US20040173306A1 (en) * 2002-10-24 2004-09-09 University Of Southern Mississippi Particleboard and method for forming a particleboard
US7265169B2 (en) * 2003-03-20 2007-09-04 State of Oregon Acting by and trhough the State Board of Higher Education on Behalf of Oregon State University Adhesive compositions and methods of using and making the same
US7390447B1 (en) * 2003-05-30 2008-06-24 Jeld-Wen, Inc. Molded thin-layer lignocellulosic composites made using hybrid poplar and methods of making same
CA2458159A1 (en) * 2004-01-22 2005-07-22 The State Of Oregon Acting By And Through The State Board Of Higher Educ Ation On Behalf Of Oregon State University Formaldehyde-free adhesives and lignocellulosic composites made from the adhesives
US20050222358A1 (en) * 2004-04-05 2005-10-06 Wescott James M Water-resistant vegetable protein adhesive compositions
EP1742542B1 (en) * 2004-04-06 2011-11-16 Hercules Incorporated Water-resistant vegetable protein adhesive dispersion compositions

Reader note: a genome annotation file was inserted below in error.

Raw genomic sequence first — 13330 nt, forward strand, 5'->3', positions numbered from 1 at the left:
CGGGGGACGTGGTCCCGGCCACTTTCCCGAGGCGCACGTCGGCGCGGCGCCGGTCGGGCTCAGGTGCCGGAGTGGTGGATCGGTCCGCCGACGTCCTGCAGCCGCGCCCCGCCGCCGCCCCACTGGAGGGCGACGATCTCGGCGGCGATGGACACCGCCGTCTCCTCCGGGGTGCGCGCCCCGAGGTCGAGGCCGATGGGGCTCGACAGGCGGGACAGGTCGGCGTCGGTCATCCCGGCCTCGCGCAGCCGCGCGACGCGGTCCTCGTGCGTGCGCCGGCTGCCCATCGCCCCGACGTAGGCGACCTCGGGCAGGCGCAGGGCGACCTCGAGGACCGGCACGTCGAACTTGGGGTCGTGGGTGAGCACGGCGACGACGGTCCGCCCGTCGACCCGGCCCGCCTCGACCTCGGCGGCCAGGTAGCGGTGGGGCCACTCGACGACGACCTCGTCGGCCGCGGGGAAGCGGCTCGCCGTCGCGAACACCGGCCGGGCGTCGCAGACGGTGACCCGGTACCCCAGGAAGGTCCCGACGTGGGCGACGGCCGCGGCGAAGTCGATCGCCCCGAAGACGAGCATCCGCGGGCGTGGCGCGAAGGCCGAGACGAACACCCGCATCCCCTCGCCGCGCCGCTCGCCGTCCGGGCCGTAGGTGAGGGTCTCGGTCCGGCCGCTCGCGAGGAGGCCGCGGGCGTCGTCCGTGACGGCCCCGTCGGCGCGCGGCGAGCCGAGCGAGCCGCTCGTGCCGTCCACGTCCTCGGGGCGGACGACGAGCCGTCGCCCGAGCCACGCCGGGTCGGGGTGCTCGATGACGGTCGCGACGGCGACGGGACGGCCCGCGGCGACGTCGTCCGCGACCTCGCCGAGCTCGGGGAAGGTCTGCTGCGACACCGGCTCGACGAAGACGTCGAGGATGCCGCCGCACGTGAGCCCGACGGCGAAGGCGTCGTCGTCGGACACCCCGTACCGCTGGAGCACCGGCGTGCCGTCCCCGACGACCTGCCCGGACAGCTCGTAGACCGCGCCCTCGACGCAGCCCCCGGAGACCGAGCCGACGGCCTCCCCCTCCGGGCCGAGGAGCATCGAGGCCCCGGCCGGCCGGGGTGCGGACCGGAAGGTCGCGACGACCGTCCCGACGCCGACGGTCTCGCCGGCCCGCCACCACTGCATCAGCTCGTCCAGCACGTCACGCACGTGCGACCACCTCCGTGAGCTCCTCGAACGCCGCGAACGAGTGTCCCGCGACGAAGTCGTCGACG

CN105176461B (en) 2005-07-26 2019-06-11 可耐福保温材料有限公司 Binder and material prepared therefrom
US20070036975A1 (en) * 2005-08-09 2007-02-15 Miele Philip F Glass fiber composite and method of making glass fiber composites using a binder derived from renewable resources
US20070148339A1 (en) * 2005-12-01 2007-06-28 Wescott James M Water-resistant vegetable protein powder adhesive compositions
US7465332B2 (en) * 2006-04-21 2008-12-16 Gemchar, Llc Disposable grease filter for air filtration system and method of manufacturing same
US20100233475A1 (en) * 2006-08-31 2010-09-16 Dynea Oy Multifunctional surface treatment
US7799895B2 (en) * 2006-09-12 2010-09-21 W.F. Taylor Co., Inc. Low VOC bio-source adhesive
WO2008091256A1 (en) 2007-01-25 2008-07-31 Knauf Insulation Gmbh Binders and materials made therewith
BRPI0721232A2 (en) 2007-01-25 2013-01-01 Knauf Insulation Ltd Composite wood board
WO2008127936A2 (en) * 2007-04-13 2008-10-23 Knauf Insulation Gmbh Composite maillard-resole binders
GB0715100D0 (en) 2007-08-03 2007-09-12 Knauf Insulation Ltd Binders
DE102007050935A1 (en) * 2007-10-23 2009-04-30 Kronotec Ag A method for reducing the emission of aldehydes and other volatile organic compounds from wood-based materials and compositions therefor
GB0723102D0 (en) * 2007-11-26 2008-01-02 Univ Brighton Bioactive and resorbable soy-based biomaterials